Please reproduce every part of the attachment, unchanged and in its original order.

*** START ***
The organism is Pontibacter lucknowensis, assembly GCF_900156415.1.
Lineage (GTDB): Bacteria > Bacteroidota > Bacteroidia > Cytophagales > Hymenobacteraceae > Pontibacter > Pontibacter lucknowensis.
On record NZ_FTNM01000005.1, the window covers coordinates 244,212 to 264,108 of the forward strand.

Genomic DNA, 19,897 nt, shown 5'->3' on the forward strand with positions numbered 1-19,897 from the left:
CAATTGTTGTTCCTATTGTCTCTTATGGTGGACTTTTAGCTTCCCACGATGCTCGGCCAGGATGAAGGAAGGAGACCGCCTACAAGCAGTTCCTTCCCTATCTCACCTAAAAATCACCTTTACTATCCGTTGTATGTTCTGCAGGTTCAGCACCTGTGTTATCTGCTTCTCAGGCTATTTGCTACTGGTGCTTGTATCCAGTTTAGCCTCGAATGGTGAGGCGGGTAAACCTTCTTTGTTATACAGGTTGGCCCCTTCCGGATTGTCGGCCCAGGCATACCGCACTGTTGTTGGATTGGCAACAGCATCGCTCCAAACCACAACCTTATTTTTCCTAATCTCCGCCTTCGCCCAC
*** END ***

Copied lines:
The organism is Pontibacter lucknowensis, assembly GCF_900156415.1.
Lineage (GTDB): Bacteria > Bacteroidota > Bacteroidia > Cytophagales > Hymenobacteraceae > Pontibacter > Pontibacter lucknowensis.
On record NZ_FTNM01000005.1, the window covers coordinates 244,212 to 264,108 of the forward strand.

Genomic DNA, 19,897 nt, shown 5'->3' on the forward strand with positions numbered 1-19,897 from the left:
CAATTGTTGTTCCTATTGTCTCTTATGGTGGACTTTTAGCTTCCCACGATGCTCGGCCAGGATGAAGGAAGGAGACCGCCTACAAGCAGTTCCTTCCCTATCTCACCTAAAAATCACCTTTACTATCCGTTGTATGTTCTGCAGGTTCAGCACCTGTGTTATCTGCTTCTCAGGCTATTTGCTACTGGTGCTTGTATCCAGTTTAGCCTCGAATGGTGAGGCGGGTAAACCTTCTTTGTTATACAGGTTGGCCCCTTCCGGATTGTCGGCCCAGGCATACCGCACTGTTGTTGGATTGGCAACAGCATCGCTCCAAACCACAACCTTATTTTTCCTAATCTCCGCCTTCGCCCAC